Pear

Pyrus communis

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The pear is a medium-sized tree or shrub, reaching 10–17 m tall, often with a tall, narrow crown. The alternate leaves are simple, glossy green on some species, and densely silvery-hairy in some others. The leaf shape varies from broad oval to narrow lance-shaped. Most pears are deciduous, but one or two species in southeast Asia are evergreen. Most are cold-hardy, withstanding temperatures between −25 °C and −40 °C in winter, except for the evergreen species, which only tolerate temperatures down to about −15 °C. The flowers are white, rarely tinted yellow or pink, and have five petals. The pear fruit is a pome, in cultivated forms they grow up to 18 cm long and 8 cm broad; the shape varies in most species from oblate or globose, to the classic pyriform 'pear-shape' of the European pear.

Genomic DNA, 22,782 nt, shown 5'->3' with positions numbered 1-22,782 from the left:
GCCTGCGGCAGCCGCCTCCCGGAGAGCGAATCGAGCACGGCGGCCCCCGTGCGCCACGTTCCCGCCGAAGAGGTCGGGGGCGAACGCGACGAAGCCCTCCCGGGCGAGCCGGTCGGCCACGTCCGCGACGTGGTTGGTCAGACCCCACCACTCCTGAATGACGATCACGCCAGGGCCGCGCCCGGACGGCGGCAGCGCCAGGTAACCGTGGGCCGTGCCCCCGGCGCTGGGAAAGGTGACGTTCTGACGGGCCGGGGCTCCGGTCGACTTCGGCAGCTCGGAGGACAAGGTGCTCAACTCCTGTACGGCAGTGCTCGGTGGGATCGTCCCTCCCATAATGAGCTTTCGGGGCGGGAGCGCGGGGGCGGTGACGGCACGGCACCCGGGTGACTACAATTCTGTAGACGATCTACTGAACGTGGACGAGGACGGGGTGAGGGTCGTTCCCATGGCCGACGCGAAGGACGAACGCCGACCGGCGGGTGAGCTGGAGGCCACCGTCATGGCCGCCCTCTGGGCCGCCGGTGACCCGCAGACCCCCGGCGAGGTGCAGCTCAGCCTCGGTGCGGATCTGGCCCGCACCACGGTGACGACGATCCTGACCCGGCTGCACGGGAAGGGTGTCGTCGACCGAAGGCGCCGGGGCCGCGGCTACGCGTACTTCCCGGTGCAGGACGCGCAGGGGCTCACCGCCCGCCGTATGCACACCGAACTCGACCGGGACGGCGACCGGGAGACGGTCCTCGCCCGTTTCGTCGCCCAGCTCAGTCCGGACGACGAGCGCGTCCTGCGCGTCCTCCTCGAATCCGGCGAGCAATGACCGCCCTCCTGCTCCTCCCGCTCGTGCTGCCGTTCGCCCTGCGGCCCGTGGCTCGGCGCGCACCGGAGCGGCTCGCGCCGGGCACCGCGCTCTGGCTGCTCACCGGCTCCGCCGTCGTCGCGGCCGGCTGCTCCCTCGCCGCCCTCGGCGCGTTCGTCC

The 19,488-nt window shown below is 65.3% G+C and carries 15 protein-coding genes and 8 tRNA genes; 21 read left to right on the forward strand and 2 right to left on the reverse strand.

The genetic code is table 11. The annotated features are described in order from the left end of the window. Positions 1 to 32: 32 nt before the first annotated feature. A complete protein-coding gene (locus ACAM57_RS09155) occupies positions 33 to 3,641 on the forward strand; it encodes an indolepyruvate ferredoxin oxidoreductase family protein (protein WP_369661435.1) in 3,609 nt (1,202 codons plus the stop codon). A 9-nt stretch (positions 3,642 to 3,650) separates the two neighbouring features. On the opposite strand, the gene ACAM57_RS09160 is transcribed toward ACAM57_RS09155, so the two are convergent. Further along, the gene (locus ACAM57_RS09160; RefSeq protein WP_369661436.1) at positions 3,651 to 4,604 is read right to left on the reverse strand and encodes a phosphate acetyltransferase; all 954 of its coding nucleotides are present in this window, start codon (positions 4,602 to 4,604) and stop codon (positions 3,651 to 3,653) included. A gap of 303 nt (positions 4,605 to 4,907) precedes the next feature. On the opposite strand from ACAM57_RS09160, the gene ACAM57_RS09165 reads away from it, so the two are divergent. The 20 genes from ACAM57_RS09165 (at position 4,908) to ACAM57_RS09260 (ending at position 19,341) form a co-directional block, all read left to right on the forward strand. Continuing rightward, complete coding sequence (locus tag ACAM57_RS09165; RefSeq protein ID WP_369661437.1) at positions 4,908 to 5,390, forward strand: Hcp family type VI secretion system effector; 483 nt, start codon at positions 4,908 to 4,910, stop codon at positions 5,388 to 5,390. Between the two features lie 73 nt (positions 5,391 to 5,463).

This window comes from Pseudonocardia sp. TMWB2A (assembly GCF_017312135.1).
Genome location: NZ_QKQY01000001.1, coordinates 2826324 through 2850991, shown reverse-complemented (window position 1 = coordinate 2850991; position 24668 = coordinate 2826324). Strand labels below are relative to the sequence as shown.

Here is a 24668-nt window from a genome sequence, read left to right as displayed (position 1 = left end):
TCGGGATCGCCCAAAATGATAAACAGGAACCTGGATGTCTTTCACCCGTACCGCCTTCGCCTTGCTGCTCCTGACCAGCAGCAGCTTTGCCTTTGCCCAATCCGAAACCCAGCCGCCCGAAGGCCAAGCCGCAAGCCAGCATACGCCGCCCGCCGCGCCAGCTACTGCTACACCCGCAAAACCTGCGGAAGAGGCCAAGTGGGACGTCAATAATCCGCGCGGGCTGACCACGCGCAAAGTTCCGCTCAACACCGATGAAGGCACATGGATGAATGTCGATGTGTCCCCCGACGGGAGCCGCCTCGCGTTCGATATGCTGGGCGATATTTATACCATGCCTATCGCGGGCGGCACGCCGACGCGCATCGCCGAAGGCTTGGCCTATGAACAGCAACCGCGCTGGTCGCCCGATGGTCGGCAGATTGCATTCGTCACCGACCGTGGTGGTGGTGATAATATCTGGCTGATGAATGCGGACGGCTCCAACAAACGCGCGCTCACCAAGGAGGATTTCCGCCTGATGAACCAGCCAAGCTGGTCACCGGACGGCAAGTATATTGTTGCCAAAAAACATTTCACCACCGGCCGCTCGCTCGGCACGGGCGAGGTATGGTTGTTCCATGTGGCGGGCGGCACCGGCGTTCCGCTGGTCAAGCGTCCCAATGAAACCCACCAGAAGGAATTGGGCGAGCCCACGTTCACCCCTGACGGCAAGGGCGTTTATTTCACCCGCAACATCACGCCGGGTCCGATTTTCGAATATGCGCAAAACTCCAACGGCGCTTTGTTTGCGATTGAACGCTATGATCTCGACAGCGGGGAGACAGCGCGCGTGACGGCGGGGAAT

Planning

Difficulty

Easy

Fruiting time

Summer, Autumn

Harvesting

Harvest pears when they are mature but still hard. Ripen the pears at room temperature for the best quality. Some pears need chilling to ripen fully like Forelle and Packham's Triumph.

Propagation

Special features

Attracts useful insects

Special features

Origin

Europe, Eurasia

Environment

Light

Full Sun

Soil moisture

Moist

Soil type

Clay, Loam, Sand

Soil PH preference

Acid, Neutral

Frost hardiness

Hardy

Uses

Personality

Family

Rosaceae

Flower colour

Pink, White

Scent

None

Problems

Fire blight, Pear psylla, Aphids, Mites, Powdery mildew. False codling moth and red spider mites may attack and destroy fruit and leaves